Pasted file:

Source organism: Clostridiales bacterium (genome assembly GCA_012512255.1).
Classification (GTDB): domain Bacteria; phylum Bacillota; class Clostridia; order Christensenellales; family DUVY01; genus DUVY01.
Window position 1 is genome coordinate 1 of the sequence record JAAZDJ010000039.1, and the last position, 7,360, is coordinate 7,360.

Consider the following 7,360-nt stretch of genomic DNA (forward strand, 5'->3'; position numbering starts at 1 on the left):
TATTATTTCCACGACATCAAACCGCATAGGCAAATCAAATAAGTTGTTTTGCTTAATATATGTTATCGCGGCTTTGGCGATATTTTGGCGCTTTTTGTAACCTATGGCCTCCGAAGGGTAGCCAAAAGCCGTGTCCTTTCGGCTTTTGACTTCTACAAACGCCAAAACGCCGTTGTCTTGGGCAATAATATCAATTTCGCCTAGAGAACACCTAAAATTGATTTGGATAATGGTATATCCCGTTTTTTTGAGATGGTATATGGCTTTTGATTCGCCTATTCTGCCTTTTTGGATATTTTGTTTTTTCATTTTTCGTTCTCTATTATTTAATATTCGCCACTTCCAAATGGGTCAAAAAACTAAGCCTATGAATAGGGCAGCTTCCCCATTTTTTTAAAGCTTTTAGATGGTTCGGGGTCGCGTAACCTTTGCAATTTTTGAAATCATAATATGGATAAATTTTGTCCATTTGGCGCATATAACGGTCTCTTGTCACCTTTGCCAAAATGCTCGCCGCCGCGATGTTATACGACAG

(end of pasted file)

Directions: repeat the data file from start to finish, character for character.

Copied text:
Source organism: Clostridiales bacterium (genome assembly GCA_012512255.1).
Classification (GTDB): domain Bacteria; phylum Bacillota; class Clostridia; order Christensenellales; family DUVY01; genus DUVY01.
Window position 1 is genome coordinate 1 of the sequence record JAAZDJ010000039.1, and the last position, 7,360, is coordinate 7,360.

Consider the following 7,360-nt stretch of genomic DNA (forward strand, 5'->3'; position numbering starts at 1 on the left):
TATTATTTCCACGACATCAAACCGCATAGGCAAATCAAATAAGTTGTTTTGCTTAATATATGTTATCGCGGCTTTGGCGATATTTTGGCGCTTTTTGTAACCTATGGCCTCCGAAGGGTAGCCAAAAGCCGTGTCCTTTCGGCTTTTGACTTCTACAAACGCCAAAACGCCGTTGTCTTGGGCAATAATATCAATTTCGCCTAGAGAACACCTAAAATTGATTTGGATAATGGTATATCCCGTTTTTTTGAGATGGTATATGGCTTTTGATTCGCCTATTCTGCCTTTTTGGATATTTTGTTTTTTCATTTTTCGTTCTCTATTATTTAATATTCGCCACTTCCAAATGGGTCAAAAAACTAAGCCTATGAATAGGGCAGCTTCCCCATTTTTTTAAAGCTTTTAGATGGTTCGGGGTCGCGTAACCTTTGCAATTTTTGAAATCATAATATGGATAAATTTTGTCCATTTGGCGCATATAACGGTCTCTTGTCACCTTTGCCAAAATGCTCGCCGCCGCGATGTTATACGACAG